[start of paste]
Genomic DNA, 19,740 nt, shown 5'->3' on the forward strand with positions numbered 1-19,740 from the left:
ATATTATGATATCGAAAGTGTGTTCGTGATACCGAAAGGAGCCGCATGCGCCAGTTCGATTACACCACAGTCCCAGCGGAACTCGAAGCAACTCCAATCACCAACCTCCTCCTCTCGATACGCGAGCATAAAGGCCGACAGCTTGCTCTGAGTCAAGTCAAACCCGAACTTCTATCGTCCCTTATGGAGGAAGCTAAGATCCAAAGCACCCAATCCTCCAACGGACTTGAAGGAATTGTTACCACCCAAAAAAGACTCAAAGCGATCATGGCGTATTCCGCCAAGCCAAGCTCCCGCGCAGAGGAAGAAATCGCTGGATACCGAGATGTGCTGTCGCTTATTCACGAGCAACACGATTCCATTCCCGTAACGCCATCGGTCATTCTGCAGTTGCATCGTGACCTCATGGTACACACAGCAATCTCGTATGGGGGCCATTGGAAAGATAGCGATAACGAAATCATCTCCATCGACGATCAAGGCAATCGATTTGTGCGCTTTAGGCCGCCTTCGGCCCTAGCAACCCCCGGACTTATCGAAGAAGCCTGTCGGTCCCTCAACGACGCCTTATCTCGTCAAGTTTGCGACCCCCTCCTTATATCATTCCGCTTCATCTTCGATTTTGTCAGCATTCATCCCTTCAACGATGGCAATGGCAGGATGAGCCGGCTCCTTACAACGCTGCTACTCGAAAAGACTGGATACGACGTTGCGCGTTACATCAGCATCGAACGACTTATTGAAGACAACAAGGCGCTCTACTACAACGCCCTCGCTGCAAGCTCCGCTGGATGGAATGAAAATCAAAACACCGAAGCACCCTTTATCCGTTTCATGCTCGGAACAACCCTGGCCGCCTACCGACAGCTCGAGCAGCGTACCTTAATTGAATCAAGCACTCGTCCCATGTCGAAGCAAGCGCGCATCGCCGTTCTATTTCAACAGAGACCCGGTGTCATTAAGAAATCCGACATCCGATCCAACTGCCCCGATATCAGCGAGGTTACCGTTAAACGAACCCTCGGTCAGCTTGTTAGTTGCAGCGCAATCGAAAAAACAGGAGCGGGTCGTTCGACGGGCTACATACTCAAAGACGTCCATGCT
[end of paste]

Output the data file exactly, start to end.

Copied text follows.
Genomic DNA, 19,740 nt, shown 5'->3' on the forward strand with positions numbered 1-19,740 from the left:
ATATTATGATATCGAAAGTGTGTTCGTGATACCGAAAGGAGCCGCATGCGCCAGTTCGATTACACCACAGTCCCAGCGGAACTCGAAGCAACTCCAATCACCAACCTCCTCCTCTCGATACGCGAGCATAAAGGCCGACAGCTTGCTCTGAGTCAAGTCAAACCCGAACTTCTATCGTCCCTTATGGAGGAAGCTAAGATCCAAAGCACCCAATCCTCCAACGGACTTGAAGGAATTGTTACCACCCAAAAAAGACTCAAAGCGATCATGGCGTATTCCGCCAAGCCAAGCTCCCGCGCAGAGGAAGAAATCGCTGGATACCGAGATGTGCTGTCGCTTATTCACGAGCAACACGATTCCATTCCCGTAACGCCATCGGTCATTCTGCAGTTGCATCGTGACCTCATGGTACACACAGCAATCTCGTATGGGGGCCATTGGAAAGATAGCGATAACGAAATCATCTCCATCGACGATCAAGGCAATCGATTTGTGCGCTTTAGGCCGCCTTCGGCCCTAGCAACCCCCGGACTTATCGAAGAAGCCTGTCGGTCCCTCAACGACGCCTTATCTCGTCAAGTTTGCGACCCCCTCCTTATATCATTCCGCTTCATCTTCGATTTTGTCAGCATTCATCCCTTCAACGATGGCAATGGCAGGATGAGCCGGCTCCTTACAACGCTGCTACTCGAAAAGACTGGATACGACGTTGCGCGTTACATCAGCATCGAACGACTTATTGAAGACAACAAGGCGCTCTACTACAACGCCCTCGCTGCAAGCTCCGCTGGATGGAATGAAAATCAAAACACCGAAGCACCCTTTATCCGTTTCATGCTCGGAACAACCCTGGCCGCCTACCGACAGCTCGAGCAGCGTACCTTAATTGAATCAAGCACTCGTCCCATGTCGAAGCAAGCGCGCATCGCCGTTCTATTTCAACAGAGACCCGGTGTCATTAAGAAATCCGACATCCGATCCAACTGCCCCGATATCAGCGAGGTTACCGTTAAACGAACCCTCGGTCAGCTTGTTAGTTGCAGCGCAATCGAAAAAACAGGAGCGGGTCGTTCGACGGGCTACATACTCAAAGACGTCCATGCT